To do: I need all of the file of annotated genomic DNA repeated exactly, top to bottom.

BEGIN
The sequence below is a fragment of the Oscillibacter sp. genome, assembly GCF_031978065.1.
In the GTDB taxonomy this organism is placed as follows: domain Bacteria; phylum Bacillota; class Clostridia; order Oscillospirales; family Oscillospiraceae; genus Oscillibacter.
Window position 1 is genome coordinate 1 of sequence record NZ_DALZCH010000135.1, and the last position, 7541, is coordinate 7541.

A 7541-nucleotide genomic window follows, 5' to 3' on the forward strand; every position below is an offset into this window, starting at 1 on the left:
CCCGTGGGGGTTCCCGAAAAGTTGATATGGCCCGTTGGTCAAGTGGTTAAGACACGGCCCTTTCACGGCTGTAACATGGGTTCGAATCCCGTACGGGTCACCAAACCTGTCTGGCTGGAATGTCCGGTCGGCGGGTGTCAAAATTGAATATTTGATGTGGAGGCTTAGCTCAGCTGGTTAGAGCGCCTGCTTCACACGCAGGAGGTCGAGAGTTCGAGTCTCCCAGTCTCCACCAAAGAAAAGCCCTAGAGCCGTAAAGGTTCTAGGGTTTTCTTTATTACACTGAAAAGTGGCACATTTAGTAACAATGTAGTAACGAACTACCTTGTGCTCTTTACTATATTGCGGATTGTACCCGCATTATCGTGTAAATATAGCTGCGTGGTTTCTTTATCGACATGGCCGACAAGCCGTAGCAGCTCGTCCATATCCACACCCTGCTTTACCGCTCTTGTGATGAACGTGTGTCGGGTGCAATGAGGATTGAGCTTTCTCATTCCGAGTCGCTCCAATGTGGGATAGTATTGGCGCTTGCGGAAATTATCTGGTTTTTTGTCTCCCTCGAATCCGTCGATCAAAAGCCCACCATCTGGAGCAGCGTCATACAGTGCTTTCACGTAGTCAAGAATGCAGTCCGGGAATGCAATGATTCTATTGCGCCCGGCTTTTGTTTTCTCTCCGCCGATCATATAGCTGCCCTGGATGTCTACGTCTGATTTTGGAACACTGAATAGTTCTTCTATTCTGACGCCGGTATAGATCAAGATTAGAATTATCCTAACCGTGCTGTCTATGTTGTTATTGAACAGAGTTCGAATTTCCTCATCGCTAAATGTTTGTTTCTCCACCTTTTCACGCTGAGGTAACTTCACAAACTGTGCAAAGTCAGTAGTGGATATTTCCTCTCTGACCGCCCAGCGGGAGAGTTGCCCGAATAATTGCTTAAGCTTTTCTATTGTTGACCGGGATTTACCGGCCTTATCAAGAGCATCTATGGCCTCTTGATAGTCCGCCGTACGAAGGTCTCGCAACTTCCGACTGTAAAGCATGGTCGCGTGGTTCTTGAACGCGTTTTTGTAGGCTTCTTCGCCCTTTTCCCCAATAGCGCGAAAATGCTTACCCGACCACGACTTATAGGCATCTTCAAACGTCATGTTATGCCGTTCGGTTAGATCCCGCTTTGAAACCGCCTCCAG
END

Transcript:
The sequence below is a fragment of the Oscillibacter sp. genome, assembly GCF_031978065.1.
In the GTDB taxonomy this organism is placed as follows: domain Bacteria; phylum Bacillota; class Clostridia; order Oscillospirales; family Oscillospiraceae; genus Oscillibacter.
Window position 1 is genome coordinate 1 of sequence record NZ_DALZCH010000135.1, and the last position, 7541, is coordinate 7541.

A 7541-nucleotide genomic window follows, 5' to 3' on the forward strand; every position below is an offset into this window, starting at 1 on the left:
CCCGTGGGGGTTCCCGAAAAGTTGATATGGCCCGTTGGTCAAGTGGTTAAGACACGGCCCTTTCACGGCTGTAACATGGGTTCGAATCCCGTACGGGTCACCAAACCTGTCTGGCTGGAATGTCCGGTCGGCGGGTGTCAAAATTGAATATTTGATGTGGAGGCTTAGCTCAGCTGGTTAGAGCGCCTGCTTCACACGCAGGAGGTCGAGAGTTCGAGTCTCCCAGTCTCCACCAAAGAAAAGCCCTAGAGCCGTAAAGGTTCTAGGGTTTTCTTTATTACACTGAAAAGTGGCACATTTAGTAACAATGTAGTAACGAACTACCTTGTGCTCTTTACTATATTGCGGATTGTACCCGCATTATCGTGTAAATATAGCTGCGTGGTTTCTTTATCGACATGGCCGACAAGCCGTAGCAGCTCGTCCATATCCACACCCTGCTTTACCGCTCTTGTGATGAACGTGTGTCGGGTGCAATGAGGATTGAGCTTTCTCATTCCGAGTCGCTCCAATGTGGGATAGTATTGGCGCTTGCGGAAATTATCTGGTTTTTTGTCTCCCTCGAATCCGTCGATCAAAAGCCCACCATCTGGAGCAGCGTCATACAGTGCTTTCACGTAGTCAAGAATGCAGTCCGGGAATGCAATGATTCTATTGCGCCCGGCTTTTGTTTTCTCTCCGCCGATCATATAGCTGCCCTGGATGTCTACGTCTGATTTTGGAACACTGAATAGTTCTTCTATTCTGACGCCGGTATAGATCAAGATTAGAATTATCCTAACCGTGCTGTCTATGTTGTTATTGAACAGAGTTCGAATTTCCTCATCGCTAAATGTTTGTTTCTCCACCTTTTCACGCTGAGGTAACTTCACAAACTGTGCAAAGTCAGTAGTGGATATTTCCTCTCTGACCGCCCAGCGGGAGAGTTGCCCGAATAATTGCTTAAGCTTTTCTATTGTTGACCGGGATTTACCGGCCTTATCAAGAGCATCTATGGCCTCTTGATAGTCCGCCGTACGAAGGTCTCGCAACTTCCGACTGTAAAGCATGGTCGCGTGGTTCTTGAACGCGTTTTTGTAGGCTTCTTCGCCCTTTTCCCCAATAGCGCGAAAATGCTTACCCGACCACGACTTATAGGCATCTTCAAACGTCATGTTATGCCGTTCGGTTAGATCCCGCTTTGAAACCGCCTCCAG